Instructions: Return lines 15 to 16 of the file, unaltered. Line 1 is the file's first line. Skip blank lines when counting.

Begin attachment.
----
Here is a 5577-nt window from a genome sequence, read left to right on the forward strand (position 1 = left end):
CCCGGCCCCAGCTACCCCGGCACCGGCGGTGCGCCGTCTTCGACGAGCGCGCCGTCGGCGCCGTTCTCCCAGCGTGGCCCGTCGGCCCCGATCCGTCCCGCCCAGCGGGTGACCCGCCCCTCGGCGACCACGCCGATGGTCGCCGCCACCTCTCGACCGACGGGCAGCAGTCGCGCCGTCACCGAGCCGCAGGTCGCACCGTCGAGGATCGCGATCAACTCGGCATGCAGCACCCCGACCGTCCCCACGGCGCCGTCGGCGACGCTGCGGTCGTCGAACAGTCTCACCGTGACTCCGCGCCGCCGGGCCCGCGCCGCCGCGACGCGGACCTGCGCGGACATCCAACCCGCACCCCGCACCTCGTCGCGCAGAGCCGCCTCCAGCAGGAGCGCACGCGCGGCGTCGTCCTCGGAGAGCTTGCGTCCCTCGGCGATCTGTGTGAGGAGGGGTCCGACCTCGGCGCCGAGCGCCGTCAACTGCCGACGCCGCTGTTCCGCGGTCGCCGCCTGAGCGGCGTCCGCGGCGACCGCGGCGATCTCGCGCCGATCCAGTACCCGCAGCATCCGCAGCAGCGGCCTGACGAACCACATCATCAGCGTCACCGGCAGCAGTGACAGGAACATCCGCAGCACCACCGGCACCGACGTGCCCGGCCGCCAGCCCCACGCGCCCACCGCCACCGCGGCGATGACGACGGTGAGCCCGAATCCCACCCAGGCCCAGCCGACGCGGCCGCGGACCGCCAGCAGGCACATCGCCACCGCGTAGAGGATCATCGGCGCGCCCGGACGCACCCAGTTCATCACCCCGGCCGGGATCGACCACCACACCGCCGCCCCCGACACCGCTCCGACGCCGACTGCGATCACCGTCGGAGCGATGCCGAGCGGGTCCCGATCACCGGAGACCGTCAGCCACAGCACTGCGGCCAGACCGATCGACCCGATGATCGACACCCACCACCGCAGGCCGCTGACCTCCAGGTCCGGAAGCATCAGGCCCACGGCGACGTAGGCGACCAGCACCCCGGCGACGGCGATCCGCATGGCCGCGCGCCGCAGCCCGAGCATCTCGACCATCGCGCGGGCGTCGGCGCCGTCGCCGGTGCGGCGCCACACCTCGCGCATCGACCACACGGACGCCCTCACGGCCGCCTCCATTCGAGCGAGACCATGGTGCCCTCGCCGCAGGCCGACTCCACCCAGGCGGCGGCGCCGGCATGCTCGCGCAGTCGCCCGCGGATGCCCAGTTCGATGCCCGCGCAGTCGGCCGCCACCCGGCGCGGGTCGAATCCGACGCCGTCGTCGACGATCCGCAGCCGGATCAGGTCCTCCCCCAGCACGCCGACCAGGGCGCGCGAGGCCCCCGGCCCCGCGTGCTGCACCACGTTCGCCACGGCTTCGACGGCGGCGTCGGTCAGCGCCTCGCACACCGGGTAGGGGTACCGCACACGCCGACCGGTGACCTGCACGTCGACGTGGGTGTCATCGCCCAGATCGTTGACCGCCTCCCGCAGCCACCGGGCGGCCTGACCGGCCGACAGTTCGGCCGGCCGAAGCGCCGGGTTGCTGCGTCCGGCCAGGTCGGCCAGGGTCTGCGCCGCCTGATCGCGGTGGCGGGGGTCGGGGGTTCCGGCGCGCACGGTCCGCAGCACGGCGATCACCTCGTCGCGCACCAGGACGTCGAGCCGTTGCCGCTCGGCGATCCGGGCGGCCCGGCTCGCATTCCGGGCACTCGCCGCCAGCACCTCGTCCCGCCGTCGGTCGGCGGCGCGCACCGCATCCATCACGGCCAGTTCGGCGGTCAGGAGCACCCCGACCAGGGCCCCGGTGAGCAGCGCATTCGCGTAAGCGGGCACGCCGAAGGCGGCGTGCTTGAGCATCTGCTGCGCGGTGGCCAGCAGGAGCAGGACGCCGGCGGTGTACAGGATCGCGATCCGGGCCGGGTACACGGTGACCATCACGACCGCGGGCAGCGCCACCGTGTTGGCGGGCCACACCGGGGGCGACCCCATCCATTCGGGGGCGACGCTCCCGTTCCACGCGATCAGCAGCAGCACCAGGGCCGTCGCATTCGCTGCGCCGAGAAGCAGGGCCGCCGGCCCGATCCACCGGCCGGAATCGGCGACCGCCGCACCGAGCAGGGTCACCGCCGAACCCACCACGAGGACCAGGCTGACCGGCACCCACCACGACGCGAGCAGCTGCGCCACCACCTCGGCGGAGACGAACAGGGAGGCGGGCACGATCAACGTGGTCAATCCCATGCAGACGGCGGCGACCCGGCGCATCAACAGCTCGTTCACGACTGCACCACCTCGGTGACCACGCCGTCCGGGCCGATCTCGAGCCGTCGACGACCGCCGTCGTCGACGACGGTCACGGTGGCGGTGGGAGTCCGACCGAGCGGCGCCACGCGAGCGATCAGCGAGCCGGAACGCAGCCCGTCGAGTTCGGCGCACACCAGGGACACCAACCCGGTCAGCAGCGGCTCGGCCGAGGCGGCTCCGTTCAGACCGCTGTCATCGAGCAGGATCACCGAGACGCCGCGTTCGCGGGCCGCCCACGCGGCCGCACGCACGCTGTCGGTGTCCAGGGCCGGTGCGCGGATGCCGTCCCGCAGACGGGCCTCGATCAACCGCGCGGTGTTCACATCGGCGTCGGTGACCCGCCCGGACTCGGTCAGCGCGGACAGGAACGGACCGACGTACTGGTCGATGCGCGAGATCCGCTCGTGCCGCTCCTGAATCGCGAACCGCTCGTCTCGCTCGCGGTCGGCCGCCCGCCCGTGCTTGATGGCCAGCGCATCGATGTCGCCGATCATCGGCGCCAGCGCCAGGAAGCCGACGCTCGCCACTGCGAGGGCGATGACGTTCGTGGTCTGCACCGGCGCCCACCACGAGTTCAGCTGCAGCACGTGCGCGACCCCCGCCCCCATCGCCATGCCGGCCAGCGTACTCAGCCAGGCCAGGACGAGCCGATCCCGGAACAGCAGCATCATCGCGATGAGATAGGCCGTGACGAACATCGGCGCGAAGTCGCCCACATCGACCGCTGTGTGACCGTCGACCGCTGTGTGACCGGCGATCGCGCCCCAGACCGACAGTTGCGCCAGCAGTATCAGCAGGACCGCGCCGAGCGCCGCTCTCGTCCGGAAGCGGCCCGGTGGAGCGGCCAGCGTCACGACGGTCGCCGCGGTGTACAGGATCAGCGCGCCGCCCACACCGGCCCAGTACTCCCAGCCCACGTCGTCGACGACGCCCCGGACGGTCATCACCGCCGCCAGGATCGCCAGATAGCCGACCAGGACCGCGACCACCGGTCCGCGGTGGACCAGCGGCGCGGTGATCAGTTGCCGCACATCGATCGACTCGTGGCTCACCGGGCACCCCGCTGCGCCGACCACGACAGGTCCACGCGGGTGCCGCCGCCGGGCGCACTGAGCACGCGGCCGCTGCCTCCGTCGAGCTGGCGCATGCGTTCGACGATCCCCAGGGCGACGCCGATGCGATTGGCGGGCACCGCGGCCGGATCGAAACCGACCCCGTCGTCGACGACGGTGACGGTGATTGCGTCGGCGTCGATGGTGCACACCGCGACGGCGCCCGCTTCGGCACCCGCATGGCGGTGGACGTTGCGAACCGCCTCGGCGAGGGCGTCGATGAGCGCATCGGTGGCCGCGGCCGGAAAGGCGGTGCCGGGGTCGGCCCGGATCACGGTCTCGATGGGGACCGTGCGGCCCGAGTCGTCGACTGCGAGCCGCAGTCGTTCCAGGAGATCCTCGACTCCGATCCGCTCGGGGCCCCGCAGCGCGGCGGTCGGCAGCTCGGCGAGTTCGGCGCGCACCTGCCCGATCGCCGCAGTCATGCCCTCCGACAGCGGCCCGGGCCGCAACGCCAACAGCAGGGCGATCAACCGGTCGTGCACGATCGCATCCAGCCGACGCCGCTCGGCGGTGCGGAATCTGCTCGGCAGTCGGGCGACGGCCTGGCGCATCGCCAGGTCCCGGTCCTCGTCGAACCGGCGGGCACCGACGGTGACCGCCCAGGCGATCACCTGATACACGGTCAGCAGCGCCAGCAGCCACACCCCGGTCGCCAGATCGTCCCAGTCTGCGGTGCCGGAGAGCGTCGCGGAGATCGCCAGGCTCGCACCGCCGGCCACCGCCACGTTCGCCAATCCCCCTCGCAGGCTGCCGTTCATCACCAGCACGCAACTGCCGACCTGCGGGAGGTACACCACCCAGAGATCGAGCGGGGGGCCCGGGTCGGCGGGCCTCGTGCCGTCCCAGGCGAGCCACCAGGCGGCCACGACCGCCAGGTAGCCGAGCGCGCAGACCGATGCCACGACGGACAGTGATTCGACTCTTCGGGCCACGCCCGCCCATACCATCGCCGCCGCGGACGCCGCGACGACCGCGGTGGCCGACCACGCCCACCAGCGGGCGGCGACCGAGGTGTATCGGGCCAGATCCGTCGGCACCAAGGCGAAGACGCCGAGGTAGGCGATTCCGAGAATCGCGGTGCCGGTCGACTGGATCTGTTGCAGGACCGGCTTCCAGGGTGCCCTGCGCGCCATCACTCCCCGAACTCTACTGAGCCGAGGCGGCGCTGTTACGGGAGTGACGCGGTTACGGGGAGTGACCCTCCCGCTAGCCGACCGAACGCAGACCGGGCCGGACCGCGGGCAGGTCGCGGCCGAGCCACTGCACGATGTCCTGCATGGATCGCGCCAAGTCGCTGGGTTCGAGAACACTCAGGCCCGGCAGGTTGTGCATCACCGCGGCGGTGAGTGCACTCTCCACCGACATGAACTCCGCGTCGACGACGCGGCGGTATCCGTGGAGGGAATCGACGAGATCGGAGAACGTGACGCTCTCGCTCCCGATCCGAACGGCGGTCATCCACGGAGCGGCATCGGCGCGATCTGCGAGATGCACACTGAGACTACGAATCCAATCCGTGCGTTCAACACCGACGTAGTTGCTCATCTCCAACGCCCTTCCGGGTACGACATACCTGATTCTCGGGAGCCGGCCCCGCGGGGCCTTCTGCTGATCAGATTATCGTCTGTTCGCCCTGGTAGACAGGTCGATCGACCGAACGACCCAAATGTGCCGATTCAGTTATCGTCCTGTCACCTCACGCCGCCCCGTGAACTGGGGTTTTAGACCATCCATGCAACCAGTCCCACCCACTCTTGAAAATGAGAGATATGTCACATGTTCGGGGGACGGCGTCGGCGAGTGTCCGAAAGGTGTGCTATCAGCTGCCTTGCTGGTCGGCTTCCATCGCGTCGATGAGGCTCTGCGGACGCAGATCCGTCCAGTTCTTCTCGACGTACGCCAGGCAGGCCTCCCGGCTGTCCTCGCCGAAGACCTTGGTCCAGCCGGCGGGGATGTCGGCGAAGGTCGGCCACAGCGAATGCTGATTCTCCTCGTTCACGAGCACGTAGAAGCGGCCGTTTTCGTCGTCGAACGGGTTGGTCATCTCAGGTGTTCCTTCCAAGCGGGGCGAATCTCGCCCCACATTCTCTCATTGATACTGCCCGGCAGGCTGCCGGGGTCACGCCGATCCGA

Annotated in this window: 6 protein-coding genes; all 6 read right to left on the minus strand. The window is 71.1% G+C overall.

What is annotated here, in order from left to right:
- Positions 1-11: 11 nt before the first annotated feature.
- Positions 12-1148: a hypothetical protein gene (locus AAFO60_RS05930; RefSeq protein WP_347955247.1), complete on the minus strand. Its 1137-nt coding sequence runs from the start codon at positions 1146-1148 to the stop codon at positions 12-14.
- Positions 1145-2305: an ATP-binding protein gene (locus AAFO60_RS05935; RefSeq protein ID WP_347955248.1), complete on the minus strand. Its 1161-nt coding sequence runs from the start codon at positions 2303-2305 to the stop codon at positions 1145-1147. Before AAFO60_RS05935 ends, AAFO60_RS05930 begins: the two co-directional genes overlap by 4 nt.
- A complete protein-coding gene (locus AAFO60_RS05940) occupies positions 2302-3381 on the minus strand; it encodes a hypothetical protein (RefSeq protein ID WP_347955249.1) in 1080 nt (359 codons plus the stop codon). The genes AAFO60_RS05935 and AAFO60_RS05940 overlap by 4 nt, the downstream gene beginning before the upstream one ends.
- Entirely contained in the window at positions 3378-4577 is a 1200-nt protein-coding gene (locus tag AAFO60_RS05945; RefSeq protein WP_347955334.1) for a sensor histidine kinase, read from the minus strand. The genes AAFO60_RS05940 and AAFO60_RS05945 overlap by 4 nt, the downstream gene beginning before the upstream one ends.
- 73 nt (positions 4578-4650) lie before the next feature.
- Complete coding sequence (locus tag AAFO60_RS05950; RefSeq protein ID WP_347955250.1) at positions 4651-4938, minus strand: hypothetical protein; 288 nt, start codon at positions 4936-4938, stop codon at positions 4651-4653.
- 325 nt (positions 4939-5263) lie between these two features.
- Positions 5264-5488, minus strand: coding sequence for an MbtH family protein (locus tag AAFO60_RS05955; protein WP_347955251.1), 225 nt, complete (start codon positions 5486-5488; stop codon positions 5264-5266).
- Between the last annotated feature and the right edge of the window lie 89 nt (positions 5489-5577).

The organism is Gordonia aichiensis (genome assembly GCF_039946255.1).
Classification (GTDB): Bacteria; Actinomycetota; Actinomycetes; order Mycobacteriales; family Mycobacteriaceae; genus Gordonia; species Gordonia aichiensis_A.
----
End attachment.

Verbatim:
The organism is Gordonia aichiensis (genome assembly GCF_039946255.1).
Classification (GTDB): Bacteria; Actinomycetota; Actinomycetes; order Mycobacteriales; family Mycobacteriaceae; genus Gordonia; species Gordonia aichiensis_A.